“That it has taken until now for anyone to see the black faces in Kauffer’s cover perhaps attests to just how ideologically blinding certain social and political forces have been when coupled with the formidable industry built around Faulkner’s celebrity.”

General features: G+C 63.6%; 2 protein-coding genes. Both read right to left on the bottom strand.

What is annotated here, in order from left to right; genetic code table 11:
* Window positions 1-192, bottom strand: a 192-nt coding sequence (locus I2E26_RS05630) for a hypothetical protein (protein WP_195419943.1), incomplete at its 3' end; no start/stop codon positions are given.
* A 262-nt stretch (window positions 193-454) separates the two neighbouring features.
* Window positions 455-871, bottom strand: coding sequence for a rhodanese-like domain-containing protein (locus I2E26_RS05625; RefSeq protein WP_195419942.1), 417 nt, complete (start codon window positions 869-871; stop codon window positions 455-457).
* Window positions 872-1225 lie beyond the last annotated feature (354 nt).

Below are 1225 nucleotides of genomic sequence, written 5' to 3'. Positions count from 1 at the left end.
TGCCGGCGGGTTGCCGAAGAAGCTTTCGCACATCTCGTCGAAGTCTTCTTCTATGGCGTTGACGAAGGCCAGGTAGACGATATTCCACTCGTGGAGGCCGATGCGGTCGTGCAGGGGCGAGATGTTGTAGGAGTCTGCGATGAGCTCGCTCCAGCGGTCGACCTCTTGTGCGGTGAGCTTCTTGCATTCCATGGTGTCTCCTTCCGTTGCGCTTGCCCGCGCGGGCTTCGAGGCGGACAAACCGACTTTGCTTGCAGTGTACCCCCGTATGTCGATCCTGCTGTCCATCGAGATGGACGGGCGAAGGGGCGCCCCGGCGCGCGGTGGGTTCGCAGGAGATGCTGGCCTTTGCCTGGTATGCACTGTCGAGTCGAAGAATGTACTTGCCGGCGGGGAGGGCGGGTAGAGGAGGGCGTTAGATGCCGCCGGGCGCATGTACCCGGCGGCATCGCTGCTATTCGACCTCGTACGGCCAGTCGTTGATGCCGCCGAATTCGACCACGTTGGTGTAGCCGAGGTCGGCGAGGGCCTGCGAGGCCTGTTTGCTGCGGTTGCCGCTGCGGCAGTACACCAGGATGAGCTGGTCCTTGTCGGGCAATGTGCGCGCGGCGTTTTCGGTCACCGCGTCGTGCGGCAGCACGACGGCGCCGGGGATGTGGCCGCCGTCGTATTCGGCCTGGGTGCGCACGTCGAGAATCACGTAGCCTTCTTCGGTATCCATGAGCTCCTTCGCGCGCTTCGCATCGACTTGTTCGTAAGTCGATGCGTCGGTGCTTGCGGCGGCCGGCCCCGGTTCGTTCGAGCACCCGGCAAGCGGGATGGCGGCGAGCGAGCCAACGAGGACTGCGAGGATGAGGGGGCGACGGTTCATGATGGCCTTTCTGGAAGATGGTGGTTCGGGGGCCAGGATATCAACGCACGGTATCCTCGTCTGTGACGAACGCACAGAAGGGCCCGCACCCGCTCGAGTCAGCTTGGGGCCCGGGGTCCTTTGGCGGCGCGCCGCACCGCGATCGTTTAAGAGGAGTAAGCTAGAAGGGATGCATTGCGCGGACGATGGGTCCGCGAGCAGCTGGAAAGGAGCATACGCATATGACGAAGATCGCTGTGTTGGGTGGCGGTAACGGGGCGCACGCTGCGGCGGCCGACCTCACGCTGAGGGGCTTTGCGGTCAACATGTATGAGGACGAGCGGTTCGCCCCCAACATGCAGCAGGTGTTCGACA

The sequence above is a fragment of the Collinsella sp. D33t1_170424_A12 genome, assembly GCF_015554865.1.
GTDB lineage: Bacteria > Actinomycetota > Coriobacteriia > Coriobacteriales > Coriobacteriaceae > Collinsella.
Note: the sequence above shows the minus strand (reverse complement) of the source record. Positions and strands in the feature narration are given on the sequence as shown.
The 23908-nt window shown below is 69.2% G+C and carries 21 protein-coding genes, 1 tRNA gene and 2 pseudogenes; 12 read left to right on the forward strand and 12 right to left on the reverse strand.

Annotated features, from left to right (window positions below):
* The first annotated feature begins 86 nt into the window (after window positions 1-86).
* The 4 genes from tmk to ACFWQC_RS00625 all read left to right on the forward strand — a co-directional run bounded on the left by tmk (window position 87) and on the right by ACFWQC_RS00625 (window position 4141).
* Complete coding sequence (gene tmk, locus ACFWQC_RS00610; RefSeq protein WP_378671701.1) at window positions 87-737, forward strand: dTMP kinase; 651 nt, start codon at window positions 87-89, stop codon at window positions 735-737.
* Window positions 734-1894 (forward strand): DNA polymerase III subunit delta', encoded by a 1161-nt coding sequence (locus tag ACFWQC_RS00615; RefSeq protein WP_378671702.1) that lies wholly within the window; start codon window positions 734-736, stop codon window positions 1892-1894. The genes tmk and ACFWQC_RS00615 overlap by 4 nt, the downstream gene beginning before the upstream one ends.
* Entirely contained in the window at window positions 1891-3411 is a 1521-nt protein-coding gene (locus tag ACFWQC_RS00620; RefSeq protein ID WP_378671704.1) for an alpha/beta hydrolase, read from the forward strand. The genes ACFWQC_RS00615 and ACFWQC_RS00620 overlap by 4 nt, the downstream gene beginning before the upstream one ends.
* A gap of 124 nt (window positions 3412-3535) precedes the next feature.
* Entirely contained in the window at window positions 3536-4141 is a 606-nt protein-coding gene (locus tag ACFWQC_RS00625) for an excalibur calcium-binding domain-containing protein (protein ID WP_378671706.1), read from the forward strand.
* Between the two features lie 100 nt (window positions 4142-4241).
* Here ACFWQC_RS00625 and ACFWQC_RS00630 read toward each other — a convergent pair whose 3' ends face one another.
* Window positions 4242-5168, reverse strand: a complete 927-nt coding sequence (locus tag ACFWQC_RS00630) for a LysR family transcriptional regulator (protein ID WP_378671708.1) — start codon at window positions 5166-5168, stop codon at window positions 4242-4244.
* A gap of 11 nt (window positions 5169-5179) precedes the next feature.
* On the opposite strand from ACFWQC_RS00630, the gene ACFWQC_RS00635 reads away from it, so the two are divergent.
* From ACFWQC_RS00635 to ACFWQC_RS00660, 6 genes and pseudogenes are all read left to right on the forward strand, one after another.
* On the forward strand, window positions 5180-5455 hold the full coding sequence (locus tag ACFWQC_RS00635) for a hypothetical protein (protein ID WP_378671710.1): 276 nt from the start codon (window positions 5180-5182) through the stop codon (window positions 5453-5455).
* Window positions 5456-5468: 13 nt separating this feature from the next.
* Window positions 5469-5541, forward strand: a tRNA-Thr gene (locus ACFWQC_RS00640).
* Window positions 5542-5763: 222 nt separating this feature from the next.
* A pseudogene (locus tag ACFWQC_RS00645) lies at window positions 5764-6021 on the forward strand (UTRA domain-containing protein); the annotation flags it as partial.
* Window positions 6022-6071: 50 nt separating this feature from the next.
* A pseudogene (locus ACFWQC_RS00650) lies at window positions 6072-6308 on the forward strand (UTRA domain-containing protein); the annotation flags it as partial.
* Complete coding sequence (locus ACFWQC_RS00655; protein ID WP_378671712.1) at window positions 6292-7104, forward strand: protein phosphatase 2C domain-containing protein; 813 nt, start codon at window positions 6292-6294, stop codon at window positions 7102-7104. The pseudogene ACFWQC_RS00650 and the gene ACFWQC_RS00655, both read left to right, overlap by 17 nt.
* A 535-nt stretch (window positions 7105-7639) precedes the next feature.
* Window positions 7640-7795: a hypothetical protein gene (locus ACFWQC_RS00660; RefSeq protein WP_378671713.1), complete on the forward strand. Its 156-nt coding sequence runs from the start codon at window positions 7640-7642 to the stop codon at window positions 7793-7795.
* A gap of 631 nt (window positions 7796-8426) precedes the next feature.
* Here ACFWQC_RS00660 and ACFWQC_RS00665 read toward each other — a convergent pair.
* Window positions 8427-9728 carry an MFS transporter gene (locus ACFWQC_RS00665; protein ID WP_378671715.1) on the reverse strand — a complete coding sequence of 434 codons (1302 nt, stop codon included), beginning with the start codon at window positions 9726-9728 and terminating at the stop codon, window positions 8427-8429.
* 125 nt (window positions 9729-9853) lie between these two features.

In January 1941, literati tastemaker Carl van Vechten wrote in mock reproach to Gertrude Stein in Paris—whom he addressed as “Baby Woojums”—chastising her and her partner Alice B. Toklas for their absence when simply everyone else who mattered was there in Manhattan. To further pique the envy of author and art aficionado Stein, he noted his upcoming dinner with Random House publisher Bennett Cerf and artist E. McKnight Kauffer that very night. Such epistolary fragments remind us that Kauffer was, like so many modernists of the first half of the twentieth century, a transatlantic figure immediately recognizable to those who moved in serious artistic and literary circles. Unlike his close friend T. S. Eliot, who became British, Kauffer retained an exilic American citizenship abroad despite more than two decades of residence in the UK. His once prodigious reputation in posters, graphic art, and book design both at home and abroad has been largely forgotten. A recent special exhibit on posters at the Smithsonian’s Cooper Hewitt Design Museum in New York City, however, has brought Kauffer renewed attention, and his artwork for book jackets too has gained a recent critical foothold.